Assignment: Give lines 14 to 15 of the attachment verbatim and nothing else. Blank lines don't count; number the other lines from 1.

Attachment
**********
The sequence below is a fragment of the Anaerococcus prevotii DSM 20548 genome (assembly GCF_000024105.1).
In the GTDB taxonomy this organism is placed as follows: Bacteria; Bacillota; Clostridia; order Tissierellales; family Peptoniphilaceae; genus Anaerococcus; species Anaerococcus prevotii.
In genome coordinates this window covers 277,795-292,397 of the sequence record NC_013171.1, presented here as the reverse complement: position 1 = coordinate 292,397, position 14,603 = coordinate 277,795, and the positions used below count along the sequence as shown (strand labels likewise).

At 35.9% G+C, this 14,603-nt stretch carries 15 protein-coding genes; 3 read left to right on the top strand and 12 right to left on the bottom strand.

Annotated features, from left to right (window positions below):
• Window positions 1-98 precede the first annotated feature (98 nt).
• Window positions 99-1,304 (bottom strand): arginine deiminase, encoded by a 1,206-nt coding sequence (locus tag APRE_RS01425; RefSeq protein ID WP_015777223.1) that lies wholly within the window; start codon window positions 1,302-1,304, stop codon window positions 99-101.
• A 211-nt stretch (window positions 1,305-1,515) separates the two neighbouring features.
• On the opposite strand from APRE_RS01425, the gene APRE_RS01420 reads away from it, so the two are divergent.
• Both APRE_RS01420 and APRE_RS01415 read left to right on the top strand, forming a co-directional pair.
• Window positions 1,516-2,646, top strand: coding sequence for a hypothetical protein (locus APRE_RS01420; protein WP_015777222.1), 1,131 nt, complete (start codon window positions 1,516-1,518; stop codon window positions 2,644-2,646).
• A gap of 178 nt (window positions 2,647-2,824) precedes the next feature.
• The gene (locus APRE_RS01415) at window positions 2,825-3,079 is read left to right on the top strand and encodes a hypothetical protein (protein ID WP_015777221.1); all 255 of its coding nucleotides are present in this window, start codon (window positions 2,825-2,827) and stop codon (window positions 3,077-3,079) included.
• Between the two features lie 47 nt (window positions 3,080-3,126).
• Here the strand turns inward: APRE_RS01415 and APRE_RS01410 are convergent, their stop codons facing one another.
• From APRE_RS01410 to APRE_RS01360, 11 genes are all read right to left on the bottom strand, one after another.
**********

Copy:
• Between the two features lie 47 nt (window positions 3,080-3,126).
• Here the strand turns inward: APRE_RS01415 and APRE_RS01410 are convergent, their stop codons facing one another.